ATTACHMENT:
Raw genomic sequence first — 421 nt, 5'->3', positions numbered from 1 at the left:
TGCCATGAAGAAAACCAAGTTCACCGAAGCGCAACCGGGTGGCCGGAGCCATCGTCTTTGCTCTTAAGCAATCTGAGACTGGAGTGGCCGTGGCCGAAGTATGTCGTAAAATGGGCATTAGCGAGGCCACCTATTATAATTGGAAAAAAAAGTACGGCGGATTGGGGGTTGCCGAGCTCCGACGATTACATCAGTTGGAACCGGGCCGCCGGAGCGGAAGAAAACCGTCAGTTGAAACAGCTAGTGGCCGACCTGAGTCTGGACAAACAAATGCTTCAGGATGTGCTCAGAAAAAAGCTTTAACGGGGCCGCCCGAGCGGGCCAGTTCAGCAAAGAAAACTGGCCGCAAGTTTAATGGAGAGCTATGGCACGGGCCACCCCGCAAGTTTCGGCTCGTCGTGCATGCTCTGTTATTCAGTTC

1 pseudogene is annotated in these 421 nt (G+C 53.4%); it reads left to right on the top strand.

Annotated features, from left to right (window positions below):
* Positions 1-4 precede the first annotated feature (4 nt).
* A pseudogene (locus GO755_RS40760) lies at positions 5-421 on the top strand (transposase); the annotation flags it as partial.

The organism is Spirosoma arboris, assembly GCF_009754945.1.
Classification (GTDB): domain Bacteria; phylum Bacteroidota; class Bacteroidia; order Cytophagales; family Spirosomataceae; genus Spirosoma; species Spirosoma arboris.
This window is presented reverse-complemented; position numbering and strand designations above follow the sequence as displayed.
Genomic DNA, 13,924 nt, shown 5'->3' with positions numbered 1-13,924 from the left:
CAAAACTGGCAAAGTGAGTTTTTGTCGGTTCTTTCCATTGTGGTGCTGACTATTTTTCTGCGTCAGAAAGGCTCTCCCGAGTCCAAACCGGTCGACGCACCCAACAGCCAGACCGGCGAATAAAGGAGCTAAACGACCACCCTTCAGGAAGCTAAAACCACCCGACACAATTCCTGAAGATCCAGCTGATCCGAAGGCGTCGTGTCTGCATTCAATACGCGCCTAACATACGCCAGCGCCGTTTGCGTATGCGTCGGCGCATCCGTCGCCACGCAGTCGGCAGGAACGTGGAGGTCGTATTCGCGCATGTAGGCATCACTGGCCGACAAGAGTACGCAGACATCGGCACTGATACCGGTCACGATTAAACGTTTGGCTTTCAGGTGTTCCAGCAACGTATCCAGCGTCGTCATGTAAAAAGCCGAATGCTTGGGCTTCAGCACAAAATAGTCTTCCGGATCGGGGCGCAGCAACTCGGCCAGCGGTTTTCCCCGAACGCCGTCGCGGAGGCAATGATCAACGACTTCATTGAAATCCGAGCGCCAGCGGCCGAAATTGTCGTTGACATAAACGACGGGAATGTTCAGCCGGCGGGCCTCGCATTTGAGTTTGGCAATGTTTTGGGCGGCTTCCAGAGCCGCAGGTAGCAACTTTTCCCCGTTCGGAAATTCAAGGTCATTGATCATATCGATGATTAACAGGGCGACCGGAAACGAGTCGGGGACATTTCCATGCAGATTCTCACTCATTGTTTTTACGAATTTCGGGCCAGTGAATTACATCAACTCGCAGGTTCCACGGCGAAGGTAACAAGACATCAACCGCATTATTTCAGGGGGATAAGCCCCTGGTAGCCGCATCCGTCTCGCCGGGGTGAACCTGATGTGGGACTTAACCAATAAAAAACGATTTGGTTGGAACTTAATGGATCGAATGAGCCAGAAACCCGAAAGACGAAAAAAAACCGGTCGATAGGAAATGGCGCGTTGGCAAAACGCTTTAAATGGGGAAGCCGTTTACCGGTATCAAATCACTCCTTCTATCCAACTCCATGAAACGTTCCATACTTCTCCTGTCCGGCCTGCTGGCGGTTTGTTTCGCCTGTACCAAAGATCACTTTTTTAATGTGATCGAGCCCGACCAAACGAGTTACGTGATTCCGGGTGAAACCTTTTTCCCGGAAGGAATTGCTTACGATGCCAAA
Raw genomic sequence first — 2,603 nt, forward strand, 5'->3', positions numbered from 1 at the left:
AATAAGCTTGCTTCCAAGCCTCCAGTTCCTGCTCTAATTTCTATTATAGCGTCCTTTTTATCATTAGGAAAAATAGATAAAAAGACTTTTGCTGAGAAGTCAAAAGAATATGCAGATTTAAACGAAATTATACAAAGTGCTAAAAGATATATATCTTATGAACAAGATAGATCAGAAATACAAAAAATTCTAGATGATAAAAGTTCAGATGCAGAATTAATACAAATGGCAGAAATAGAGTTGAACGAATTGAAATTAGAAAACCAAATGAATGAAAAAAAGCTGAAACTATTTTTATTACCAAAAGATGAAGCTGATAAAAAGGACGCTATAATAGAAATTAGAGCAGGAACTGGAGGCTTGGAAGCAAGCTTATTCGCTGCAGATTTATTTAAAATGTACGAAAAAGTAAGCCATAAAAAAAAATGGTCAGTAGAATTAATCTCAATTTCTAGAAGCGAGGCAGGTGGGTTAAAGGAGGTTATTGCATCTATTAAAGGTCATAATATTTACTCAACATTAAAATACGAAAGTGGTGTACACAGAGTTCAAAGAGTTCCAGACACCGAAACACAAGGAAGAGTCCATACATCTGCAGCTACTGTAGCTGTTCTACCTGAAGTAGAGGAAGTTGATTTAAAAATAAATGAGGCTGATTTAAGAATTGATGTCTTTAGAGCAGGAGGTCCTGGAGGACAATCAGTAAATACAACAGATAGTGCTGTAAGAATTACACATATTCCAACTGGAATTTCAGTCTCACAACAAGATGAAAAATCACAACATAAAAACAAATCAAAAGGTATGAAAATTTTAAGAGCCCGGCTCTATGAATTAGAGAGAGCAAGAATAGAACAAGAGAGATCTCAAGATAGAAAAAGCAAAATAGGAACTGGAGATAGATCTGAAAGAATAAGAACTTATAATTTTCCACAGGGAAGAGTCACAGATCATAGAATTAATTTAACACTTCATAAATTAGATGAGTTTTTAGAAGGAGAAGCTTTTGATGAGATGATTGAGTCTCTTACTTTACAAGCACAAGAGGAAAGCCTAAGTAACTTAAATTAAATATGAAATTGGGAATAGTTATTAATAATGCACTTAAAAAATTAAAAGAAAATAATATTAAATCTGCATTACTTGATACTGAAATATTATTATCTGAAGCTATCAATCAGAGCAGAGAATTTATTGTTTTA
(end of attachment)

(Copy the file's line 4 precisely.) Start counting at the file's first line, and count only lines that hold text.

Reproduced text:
Annotated features, from left to right (window positions below):